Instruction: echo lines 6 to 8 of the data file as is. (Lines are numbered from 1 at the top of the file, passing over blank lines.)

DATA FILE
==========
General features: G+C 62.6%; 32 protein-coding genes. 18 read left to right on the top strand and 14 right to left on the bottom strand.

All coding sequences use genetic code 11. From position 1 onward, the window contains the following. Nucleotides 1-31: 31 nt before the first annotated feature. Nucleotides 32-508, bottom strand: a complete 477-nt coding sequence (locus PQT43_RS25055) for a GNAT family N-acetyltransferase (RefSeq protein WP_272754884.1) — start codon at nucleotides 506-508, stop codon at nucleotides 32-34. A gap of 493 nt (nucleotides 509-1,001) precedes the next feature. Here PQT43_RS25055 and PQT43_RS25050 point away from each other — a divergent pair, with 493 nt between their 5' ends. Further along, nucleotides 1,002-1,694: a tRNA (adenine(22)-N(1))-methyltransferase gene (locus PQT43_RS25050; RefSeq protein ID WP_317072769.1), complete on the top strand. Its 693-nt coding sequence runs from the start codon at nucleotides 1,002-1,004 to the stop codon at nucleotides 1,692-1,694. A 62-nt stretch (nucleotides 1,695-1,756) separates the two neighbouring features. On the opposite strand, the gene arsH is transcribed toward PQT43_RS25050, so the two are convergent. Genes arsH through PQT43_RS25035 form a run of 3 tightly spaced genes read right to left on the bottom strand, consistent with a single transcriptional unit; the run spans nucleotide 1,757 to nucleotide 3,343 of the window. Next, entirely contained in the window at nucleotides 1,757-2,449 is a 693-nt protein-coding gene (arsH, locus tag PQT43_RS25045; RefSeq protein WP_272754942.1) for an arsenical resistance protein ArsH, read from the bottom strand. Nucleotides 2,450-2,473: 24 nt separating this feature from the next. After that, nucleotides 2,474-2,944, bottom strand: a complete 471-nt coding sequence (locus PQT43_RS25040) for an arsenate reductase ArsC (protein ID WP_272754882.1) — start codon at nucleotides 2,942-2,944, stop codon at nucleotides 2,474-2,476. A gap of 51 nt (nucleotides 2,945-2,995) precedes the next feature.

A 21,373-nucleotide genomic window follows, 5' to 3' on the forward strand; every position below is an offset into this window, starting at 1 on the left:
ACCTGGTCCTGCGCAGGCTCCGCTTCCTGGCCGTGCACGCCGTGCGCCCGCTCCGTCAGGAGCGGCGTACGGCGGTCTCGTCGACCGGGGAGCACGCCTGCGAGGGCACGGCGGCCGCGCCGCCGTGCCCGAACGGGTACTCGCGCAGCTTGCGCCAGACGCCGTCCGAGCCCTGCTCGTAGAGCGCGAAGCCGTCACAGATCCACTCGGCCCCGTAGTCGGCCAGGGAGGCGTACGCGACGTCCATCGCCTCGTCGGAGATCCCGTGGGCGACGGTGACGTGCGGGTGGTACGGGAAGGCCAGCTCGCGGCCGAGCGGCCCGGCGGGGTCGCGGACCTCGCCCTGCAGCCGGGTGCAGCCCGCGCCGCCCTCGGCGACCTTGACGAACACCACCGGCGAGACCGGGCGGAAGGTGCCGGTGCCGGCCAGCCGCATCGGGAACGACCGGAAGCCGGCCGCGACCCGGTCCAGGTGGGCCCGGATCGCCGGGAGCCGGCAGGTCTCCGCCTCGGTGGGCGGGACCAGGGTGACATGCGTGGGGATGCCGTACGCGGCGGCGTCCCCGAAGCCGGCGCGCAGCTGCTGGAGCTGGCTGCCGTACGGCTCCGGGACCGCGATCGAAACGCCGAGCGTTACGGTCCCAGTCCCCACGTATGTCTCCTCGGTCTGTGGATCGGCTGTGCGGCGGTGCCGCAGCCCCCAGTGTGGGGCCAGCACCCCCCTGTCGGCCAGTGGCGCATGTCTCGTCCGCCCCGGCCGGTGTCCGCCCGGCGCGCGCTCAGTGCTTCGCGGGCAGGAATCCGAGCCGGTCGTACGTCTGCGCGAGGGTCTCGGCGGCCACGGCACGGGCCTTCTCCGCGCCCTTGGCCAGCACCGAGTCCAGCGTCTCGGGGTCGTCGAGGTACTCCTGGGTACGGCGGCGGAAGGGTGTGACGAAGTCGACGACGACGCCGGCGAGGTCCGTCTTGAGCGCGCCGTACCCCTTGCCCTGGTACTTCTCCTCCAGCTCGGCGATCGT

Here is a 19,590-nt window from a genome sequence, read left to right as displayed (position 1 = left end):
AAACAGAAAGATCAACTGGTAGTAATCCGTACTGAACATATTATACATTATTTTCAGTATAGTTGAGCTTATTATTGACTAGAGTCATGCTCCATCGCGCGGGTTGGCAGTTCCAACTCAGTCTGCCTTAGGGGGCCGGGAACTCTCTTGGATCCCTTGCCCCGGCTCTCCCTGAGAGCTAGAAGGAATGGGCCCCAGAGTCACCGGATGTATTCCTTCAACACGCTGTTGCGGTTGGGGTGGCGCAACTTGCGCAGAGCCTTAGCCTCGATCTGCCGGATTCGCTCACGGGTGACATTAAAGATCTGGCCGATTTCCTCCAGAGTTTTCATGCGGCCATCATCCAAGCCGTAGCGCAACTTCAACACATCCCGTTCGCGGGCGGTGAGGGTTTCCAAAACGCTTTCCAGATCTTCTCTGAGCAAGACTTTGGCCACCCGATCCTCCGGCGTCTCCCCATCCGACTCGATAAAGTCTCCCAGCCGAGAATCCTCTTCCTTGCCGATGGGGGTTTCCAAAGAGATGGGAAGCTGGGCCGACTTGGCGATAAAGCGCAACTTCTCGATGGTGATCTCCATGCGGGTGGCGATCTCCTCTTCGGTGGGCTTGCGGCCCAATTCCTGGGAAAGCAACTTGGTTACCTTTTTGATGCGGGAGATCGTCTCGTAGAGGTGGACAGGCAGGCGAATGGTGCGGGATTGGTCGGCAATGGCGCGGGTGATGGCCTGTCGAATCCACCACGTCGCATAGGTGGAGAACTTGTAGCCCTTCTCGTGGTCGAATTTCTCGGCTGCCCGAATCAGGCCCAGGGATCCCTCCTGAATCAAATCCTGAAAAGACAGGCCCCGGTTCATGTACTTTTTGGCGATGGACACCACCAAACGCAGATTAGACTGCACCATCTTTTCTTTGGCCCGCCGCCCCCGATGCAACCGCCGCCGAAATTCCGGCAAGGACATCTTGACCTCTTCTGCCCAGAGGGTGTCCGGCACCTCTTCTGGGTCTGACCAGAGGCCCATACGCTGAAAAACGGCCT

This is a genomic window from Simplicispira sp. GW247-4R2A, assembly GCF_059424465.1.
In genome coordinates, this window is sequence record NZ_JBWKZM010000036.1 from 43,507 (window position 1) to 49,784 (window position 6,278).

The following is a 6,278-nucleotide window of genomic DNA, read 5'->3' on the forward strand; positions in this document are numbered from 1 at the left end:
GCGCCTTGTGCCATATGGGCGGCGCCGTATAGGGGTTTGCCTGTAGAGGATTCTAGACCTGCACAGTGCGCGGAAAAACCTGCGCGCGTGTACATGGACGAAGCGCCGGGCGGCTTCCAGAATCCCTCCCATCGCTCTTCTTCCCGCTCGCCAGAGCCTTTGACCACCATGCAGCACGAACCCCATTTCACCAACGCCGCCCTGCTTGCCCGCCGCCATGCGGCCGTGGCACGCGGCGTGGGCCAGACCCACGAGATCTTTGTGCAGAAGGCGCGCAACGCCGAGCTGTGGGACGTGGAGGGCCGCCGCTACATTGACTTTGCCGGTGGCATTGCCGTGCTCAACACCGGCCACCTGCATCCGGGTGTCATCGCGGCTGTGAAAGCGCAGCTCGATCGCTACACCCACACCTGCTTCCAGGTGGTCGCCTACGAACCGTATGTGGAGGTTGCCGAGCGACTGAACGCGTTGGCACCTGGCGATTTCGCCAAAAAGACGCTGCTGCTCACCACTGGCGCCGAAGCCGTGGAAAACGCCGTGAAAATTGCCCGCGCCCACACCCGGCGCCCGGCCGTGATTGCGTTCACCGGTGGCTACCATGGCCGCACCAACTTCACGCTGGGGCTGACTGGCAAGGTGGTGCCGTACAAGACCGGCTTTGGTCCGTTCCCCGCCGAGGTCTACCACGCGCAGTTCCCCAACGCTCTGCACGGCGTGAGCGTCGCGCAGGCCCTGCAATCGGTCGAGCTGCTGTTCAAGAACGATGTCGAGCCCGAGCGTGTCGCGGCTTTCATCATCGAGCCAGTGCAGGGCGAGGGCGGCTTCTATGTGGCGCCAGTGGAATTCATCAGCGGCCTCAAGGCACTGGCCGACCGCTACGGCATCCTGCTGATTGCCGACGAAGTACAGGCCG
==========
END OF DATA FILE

AAACAGAAAGATCAACTGGTAGTAATCCGTACTGAACATATTATACATTATTTTCAGTATAGTTGAGCTTATTATTGACTAGAGTCATGCTCCATCGCGCGGGTTGGCAGTTCCAACTCAGTCTGCCTTAGGGGGCCGGGAACTCTCTTGGATCCCTTGCCCCGGCTCTCCCTGAGAGCTAGAAGGAATGGGCCCCAGAGTCACCGGATGTATTCCTTCAACACGCTGTTGCGGTTGGGGTGGCGCAACTTGCGCAGAGCCTTAGCCTCGATCTGCCGGATTCGCTCACGGGTGACATTAAAGATCTGGCCGATTTCCTCCAGAGTTTTCATGCGGCCATCATCCAAGCCGTAGCGCAACTTCAACACATCCCGTTCGCGGGCGGTGAGGGTTTCCAAAACGCTTTCCAGATCTTCTCTGAGCAAGACTTTGGCCACCCGATCCTCCGGCGTCTCCCCATCCGACTCGATAAAGTCTCCCAGCCGAGAATCCTCTTCCTTGCCGATGGGGGTTTCCAAAGAGATGGGAAGCTGGGCCGACTTGGCGATAAAGCGCAACTTCTCGATGGTGATCTCCATGCGGGTGGCGATCTCCTCTTCGGTGGGCTTGCGGCCCAATTCCTGGGAAAGCAACTTGGTTACCTTTTTGATGCGGGAGATCGTCTCGTAGAGGTGGACAGGCAGGCGAATGGTGCGGGATTGGTCGGCAATGGCGCGGGTGATGGCCTGTCGAATCCACCACGTCGCATAGGTGGAGAACTTGTAGCCCTTCTCGTGGTCGAATTTCTCGGCTGCCCGAATCAGGCCCAGGGATCCCTCCTGAATCAAATCCTGAAAAGACAGGCCCCGGTTCATGTACTTTTTGGCGATGGACACCACCAAACGCAGATTAGACTGCACCATCTTTTCTTTGGCCCGCCGCCCCCGATGCAACCGCCGCCGAAATTCCGGCAAGGACATCTTGACCTCTTCTGCCCAGAGGGTGTCCGGCACCTCTTCTGGGTCTGACCAGAGGCCCATACGCTGAAAAACGGCCT

This is a genomic window from Simplicispira sp. GW247-4R2A, assembly GCF_059424465.1.
In genome coordinates, this window is sequence record NZ_JBWKZM010000036.1 from 43,507 (window position 1) to 49,784 (window position 6,278).